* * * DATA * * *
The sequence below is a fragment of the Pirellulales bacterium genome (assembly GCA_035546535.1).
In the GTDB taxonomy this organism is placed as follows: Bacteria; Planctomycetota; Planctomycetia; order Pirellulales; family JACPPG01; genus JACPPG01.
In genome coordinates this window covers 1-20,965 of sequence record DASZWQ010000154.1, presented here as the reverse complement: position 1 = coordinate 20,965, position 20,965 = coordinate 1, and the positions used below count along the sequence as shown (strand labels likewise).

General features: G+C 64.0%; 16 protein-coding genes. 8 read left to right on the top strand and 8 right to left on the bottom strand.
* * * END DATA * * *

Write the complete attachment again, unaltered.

The sequence below is a fragment of the Pirellulales bacterium genome (assembly GCA_035546535.1).
In the GTDB taxonomy this organism is placed as follows: Bacteria; Planctomycetota; Planctomycetia; order Pirellulales; family JACPPG01; genus JACPPG01.
In genome coordinates this window covers 1-20,965 of sequence record DASZWQ010000154.1, presented here as the reverse complement: position 1 = coordinate 20,965, position 20,965 = coordinate 1, and the positions used below count along the sequence as shown (strand labels likewise).

General features: G+C 64.0%; 16 protein-coding genes. 8 read left to right on the top strand and 8 right to left on the bottom strand.